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The Radish Magazine / Illinois
- 10/1/2009 by Michelle Tibodea Sillman
"Pay it forward" is the idea behind PaperBack Swap, an online book club that allows users to unload unwanted, used books as barter.
The concept is simple. Members order used books for free, and postage is paid by the sender. Membership requires each new member to list 10 used books to the PaperBack Swap (PaperBackSwap.com) library. In exchange, the new member can order two free books. Then, for each book a member sends, he or she gets another book credit.
The PaperBack Swap library offers more than three million books, including paperbacks, hardcovers and audio books, which cost two credits. If a specific title isn"t available, then members can add it to a "wish list." When the item is posted, the member receives notification that it"s available to order.
Begun in 2004 by Richard Pickering, PaperBack Swap started with only a few hundred gently used books from Pickering"s own library. As a frequent business traveler, he says, "I had accumulated a few hundred books from the airports I visited. I wanted to clear out my closet, so I carried boxes of gently (used) books to the used-book store. The woman came out and picked out four or five. She didn"t want any others."
That experience inspired him to create PaperBack Swap. The site amassed thousands of members in less than 24 months. "It"s a simple concept: mail one, get one," Pickering says.
Shortly after beginning the book site, he added a CD exchange site, SwapaCD.com, and last year he added a DVD exchange site, SwapaDVD.com. "You can get a DVD for less than two dollars," Pickering says. The CD and DVD clubs operate on the same principal as the book club: Each item is free to order, but members pay the postage to mail their items to other members. Membership requires posting 10 items to the virtual library.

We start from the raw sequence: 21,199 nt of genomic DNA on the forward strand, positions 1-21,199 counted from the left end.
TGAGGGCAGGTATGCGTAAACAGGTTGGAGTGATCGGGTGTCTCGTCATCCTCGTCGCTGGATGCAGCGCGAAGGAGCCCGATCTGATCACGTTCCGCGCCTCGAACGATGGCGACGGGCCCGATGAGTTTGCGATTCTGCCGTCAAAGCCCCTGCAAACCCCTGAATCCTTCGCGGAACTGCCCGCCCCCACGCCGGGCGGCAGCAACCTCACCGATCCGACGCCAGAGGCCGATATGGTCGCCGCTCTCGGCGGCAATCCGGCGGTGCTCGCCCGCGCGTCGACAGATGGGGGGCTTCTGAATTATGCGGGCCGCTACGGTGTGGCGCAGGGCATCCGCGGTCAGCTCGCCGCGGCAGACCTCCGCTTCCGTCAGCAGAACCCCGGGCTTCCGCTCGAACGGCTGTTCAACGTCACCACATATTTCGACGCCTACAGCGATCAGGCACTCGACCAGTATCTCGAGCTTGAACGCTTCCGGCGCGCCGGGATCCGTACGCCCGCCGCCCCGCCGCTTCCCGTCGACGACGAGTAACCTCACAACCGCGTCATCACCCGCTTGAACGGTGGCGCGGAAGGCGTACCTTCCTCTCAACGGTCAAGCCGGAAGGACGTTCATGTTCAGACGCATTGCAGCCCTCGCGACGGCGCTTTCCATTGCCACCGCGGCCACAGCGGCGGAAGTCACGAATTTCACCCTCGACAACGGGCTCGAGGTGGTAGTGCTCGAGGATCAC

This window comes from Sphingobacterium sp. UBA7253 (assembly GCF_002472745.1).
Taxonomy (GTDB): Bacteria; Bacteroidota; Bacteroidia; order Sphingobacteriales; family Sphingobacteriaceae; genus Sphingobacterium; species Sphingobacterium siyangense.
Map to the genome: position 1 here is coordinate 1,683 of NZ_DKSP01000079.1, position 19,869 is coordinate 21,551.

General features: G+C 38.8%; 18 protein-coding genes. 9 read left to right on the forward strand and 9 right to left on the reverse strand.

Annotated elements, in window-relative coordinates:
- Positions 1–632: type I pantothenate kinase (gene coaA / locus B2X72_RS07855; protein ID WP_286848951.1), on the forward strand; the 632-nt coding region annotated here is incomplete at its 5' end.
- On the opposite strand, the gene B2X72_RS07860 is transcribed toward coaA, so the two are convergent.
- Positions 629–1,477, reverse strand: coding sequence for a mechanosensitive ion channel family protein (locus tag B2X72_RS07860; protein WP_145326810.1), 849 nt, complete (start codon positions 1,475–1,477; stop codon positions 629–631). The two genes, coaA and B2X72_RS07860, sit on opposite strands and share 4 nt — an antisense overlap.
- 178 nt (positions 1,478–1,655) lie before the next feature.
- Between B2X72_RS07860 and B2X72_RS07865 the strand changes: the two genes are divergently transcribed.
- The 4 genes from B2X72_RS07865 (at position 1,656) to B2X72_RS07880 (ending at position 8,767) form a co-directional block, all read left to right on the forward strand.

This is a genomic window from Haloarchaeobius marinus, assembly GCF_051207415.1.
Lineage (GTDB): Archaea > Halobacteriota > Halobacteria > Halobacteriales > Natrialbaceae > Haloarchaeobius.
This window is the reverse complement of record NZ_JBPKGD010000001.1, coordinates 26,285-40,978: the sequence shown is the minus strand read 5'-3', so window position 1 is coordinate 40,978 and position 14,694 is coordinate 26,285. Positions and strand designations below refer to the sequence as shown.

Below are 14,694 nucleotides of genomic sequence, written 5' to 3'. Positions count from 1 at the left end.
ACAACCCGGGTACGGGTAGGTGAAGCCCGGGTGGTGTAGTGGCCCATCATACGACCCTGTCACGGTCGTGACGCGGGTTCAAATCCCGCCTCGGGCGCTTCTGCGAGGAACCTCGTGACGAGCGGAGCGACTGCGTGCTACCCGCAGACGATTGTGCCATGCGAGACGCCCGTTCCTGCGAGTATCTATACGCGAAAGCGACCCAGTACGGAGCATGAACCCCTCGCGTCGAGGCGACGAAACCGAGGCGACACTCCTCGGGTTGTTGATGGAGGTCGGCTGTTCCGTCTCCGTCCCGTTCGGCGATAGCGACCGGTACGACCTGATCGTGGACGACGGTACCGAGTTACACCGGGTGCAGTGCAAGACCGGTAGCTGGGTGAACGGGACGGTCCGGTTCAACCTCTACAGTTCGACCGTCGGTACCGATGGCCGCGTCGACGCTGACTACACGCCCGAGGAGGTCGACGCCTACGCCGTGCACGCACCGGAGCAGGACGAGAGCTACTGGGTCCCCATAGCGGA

Anyone who"s suffered the frustration of selling a used book in good condition for 10 or 20 cents can appreciate the book-for-a-book value assessed by the club. There are no handling fees beyond the media mail postage rate, which typically runs about $2.23 per book. Average transit time is about a week.
Pickering claims that it"s the largest library in the United States, though I"ve had a couple books on my "wish list" for a month. The choices, however, are vast. Members reside in all 50 states, and, according to the site, 61,000 books were mailed one recent week.
Internet access is a requirement for membership, as are valid e-mail and mailing addresses. To order a book, CD or DVD, members log onto the site and select the desired item. The system then notifies the owner of the item. Once he or she agrees to mail the item, an e-mail notification informs the requesting member that the item is on its way.
Sending books, CDs and DVDs is easy to do. A donor will receive an e-mail with an attachment that includes a mailing label that may be printed at home. Members also can purchase postage online and print postage-paid mailing labels at home. I"ve sent and received books and found it to be a surprisingly slick process.
With the downturn in the economy, the club has experienced significant member growth. "I had no idea it (was) going to get as big as it"s become," Pickering says.
Swap your stuff!